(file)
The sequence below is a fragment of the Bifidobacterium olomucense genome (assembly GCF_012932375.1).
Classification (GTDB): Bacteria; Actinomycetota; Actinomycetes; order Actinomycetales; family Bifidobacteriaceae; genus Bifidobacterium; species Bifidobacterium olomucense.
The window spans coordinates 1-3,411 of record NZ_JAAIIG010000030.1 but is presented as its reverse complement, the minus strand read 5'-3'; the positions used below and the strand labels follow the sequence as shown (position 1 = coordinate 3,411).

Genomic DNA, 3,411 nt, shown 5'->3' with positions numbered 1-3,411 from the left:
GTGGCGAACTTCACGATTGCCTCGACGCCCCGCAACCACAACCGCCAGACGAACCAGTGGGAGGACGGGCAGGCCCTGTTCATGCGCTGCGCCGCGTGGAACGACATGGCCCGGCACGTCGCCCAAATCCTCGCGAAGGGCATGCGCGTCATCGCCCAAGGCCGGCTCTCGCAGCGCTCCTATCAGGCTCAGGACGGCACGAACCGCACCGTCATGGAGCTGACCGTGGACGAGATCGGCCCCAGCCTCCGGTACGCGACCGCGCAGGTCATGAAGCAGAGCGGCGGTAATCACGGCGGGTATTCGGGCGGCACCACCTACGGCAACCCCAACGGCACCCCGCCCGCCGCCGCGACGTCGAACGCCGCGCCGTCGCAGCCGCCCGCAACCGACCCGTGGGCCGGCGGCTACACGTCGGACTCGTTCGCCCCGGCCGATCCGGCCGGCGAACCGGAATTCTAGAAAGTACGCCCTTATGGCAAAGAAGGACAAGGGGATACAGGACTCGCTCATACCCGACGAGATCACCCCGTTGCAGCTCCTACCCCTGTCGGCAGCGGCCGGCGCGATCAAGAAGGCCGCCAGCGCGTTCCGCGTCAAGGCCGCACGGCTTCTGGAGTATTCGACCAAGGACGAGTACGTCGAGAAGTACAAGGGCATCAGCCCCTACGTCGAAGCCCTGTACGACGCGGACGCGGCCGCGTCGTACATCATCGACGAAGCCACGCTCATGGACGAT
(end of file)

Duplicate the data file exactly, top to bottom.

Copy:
The sequence below is a fragment of the Bifidobacterium olomucense genome (assembly GCF_012932375.1).
Classification (GTDB): Bacteria; Actinomycetota; Actinomycetes; order Actinomycetales; family Bifidobacteriaceae; genus Bifidobacterium; species Bifidobacterium olomucense.
The window spans coordinates 1-3,411 of record NZ_JAAIIG010000030.1 but is presented as its reverse complement, the minus strand read 5'-3'; the positions used below and the strand labels follow the sequence as shown (position 1 = coordinate 3,411).

Genomic DNA, 3,411 nt, shown 5'->3' with positions numbered 1-3,411 from the left:
GTGGCGAACTTCACGATTGCCTCGACGCCCCGCAACCACAACCGCCAGACGAACCAGTGGGAGGACGGGCAGGCCCTGTTCATGCGCTGCGCCGCGTGGAACGACATGGCCCGGCACGTCGCCCAAATCCTCGCGAAGGGCATGCGCGTCATCGCCCAAGGCCGGCTCTCGCAGCGCTCCTATCAGGCTCAGGACGGCACGAACCGCACCGTCATGGAGCTGACCGTGGACGAGATCGGCCCCAGCCTCCGGTACGCGACCGCGCAGGTCATGAAGCAGAGCGGCGGTAATCACGGCGGGTATTCGGGCGGCACCACCTACGGCAACCCCAACGGCACCCCGCCCGCCGCCGCGACGTCGAACGCCGCGCCGTCGCAGCCGCCCGCAACCGACCCGTGGGCCGGCGGCTACACGTCGGACTCGTTCGCCCCGGCCGATCCGGCCGGCGAACCGGAATTCTAGAAAGTACGCCCTTATGGCAAAGAAGGACAAGGGGATACAGGACTCGCTCATACCCGACGAGATCACCCCGTTGCAGCTCCTACCCCTGTCGGCAGCGGCCGGCGCGATCAAGAAGGCCGCCAGCGCGTTCCGCGTCAAGGCCGCACGGCTTCTGGAGTATTCGACCAAGGACGAGTACGTCGAGAAGTACAAGGGCATCAGCCCCTACGTCGAAGCCCTGTACGACGCGGACGCGGCCGCGTCGTACATCATCGACGAAGCCACGCTCATGGACGAT